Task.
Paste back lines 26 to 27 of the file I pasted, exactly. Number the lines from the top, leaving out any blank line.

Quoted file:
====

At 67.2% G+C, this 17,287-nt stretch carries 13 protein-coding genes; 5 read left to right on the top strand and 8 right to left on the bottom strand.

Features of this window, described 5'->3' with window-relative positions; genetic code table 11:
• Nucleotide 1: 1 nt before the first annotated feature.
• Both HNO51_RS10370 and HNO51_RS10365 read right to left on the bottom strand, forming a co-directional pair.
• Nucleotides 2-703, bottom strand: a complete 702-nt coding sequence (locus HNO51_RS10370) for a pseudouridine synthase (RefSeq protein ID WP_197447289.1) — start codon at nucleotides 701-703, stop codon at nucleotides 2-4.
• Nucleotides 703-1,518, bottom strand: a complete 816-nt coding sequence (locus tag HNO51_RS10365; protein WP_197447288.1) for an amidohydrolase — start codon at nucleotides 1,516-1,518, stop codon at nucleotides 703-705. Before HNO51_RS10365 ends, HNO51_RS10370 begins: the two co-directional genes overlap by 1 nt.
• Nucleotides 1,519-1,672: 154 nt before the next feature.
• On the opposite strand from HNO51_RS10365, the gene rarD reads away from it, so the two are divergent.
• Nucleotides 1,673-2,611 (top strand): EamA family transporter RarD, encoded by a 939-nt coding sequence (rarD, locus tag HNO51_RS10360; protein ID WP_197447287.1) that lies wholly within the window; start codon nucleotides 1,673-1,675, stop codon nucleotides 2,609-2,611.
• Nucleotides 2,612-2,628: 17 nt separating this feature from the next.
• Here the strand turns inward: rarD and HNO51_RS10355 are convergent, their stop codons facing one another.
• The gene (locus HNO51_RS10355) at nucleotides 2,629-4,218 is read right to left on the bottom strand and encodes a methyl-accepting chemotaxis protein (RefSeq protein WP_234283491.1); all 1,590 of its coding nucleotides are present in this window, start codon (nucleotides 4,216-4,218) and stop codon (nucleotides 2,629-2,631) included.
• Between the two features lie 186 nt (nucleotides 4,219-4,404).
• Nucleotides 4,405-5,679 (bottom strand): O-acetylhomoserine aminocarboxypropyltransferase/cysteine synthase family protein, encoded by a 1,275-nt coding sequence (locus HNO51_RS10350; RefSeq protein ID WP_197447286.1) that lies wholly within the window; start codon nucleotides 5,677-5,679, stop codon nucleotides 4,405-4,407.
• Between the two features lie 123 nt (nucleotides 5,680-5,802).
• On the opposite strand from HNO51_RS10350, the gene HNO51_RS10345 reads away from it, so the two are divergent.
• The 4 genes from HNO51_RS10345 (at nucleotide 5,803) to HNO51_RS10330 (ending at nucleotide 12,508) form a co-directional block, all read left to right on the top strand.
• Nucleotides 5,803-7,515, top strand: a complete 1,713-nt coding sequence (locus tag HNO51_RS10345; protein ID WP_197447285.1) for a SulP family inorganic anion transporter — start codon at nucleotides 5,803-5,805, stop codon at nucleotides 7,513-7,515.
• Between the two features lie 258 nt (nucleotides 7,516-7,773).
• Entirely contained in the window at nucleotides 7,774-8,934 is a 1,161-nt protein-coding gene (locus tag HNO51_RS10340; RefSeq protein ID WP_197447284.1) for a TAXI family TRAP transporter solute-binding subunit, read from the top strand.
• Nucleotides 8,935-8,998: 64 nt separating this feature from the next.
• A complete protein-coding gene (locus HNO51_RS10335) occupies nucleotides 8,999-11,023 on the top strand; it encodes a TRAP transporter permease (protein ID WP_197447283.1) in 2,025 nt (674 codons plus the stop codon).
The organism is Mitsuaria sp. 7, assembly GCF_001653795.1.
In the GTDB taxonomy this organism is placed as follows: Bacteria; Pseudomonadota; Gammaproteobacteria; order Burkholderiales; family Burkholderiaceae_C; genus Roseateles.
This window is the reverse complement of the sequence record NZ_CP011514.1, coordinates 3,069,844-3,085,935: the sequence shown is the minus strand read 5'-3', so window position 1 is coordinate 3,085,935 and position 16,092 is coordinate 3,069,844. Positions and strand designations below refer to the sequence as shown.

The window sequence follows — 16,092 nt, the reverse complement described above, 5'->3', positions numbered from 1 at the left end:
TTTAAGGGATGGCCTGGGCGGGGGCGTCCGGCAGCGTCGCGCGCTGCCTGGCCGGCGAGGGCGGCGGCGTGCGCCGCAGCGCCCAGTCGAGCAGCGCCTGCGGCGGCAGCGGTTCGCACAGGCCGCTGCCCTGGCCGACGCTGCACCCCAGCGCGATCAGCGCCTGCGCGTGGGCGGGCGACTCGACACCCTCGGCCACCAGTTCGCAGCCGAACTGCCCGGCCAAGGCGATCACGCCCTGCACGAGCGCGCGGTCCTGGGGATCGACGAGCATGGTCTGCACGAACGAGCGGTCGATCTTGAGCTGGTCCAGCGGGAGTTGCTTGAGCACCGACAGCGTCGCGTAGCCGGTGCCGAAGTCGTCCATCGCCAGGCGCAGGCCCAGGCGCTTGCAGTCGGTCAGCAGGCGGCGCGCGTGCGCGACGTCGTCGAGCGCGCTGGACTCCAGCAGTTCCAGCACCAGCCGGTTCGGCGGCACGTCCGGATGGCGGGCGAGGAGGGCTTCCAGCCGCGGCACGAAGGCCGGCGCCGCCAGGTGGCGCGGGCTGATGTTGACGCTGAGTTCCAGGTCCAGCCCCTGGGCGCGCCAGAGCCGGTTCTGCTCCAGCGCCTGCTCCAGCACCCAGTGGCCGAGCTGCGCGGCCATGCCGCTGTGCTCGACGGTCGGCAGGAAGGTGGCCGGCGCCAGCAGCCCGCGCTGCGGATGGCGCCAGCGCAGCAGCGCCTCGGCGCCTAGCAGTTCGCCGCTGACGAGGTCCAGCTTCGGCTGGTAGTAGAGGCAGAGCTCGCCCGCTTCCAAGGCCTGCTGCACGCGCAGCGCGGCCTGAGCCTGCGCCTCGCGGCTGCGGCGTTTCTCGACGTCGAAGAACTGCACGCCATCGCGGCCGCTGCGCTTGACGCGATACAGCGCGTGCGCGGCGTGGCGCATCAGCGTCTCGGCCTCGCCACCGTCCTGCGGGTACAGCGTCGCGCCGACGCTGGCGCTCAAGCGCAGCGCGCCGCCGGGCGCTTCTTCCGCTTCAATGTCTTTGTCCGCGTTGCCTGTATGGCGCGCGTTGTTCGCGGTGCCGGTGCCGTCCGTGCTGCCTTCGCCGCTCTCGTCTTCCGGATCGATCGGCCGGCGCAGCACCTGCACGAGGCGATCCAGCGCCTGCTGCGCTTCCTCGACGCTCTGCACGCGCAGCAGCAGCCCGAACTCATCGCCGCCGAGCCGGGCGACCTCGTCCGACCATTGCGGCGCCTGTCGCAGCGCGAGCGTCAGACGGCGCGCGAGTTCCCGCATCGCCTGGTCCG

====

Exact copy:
The window sequence follows — 16,092 nt, the reverse complement described above, 5'->3', positions numbered from 1 at the left end:
TTTAAGGGATGGCCTGGGCGGGGGCGTCCGGCAGCGTCGCGCGCTGCCTGGCCGGCGAGGGCGGCGGCGTGCGCCGCAGCGCCCAGTCGAGCAGCGCCTGCGGCGGCAGCGGTTCGCACAGGCCGCTGCCCTGGCCGACGCTGCACCCCAGCGCGATCAGCGCCTGCGCGTGGGCGGGCGACTCGACACCCTCGGCCACCAGTTCGCAGCCGAACTGCCCGGCCAAGGCGATCACGCCCTGCACGAGCGCGCGGTCCTGGGGATCGACGAGCATGGTCTGCACGAACGAGCGGTCGATCTTGAGCTGGTCCAGCGGGAGTTGCTTGAGCACCGACAGCGTCGCGTAGCCGGTGCCGAAGTCGTCCATCGCCAGGCGCAGGCCCAGGCGCTTGCAGTCGGTCAGCAGGCGGCGCGCGTGCGCGACGTCGTCGAGCGCGCTGGACTCCAGCAGTTCCAGCACCAGCCGGTTCGGCGGCACGTCCGGATGGCGGGCGAGGAGGGCTTCCAGCCGCGGCACGAAGGCCGGCGCCGCCAGGTGGCGCGGGCTGATGTTGACGCTGAGTTCCAGGTCCAGCCCCTGGGCGCGCCAGAGCCGGTTCTGCTCCAGCGCCTGCTCCAGCACCCAGTGGCCGAGCTGCGCGGCCATGCCGCTGTGCTCGACGGTCGGCAGGAAGGTGGCCGGCGCCAGCAGCCCGCGCTGCGGATGGCGCCAGCGCAGCAGCGCCTCGGCGCCTAGCAGTTCGCCGCTGACGAGGTCCAGCTTCGGCTGGTAGTAGAGGCAGAGCTCGCCCGCTTCCAAGGCCTGCTGCACGCGCAGCGCGGCCTGAGCCTGCGCCTCGCGGCTGCGGCGTTTCTCGACGTCGAAGAACTGCACGCCATCGCGGCCGCTGCGCTTGACGCGATACAGCGCGTGCGCGGCGTGGCGCATCAGCGTCTCGGCCTCGCCACCGTCCTGCGGGTACAGCGTCGCGCCGACGCTGGCGCTCAAGCGCAGCGCGCCGCCGGGCGCTTCTTCCGCTTCAATGTCTTTGTCCGCGTTGCCTGTATGGCGCGCGTTGTTCGCGGTGCCGGTGCCGTCCGTGCTGCCTTCGCCGCTCTCGTCTTCCGGATCGATCGGCCGGCGCAGCACCTGCACGAGGCGATCCAGCGCCTGCTGCGCTTCCTCGACGCTCTGCACGCGCAGCAGCAGCCCGAACTCATCGCCGCCGAGCCGGGCGACCTCGTCCGACCATTGCGGCGCCTGTCGCAGCGCGAGCGTCAGACGGCGCGCGAGTTCCCGCATCGCCTGGTCCG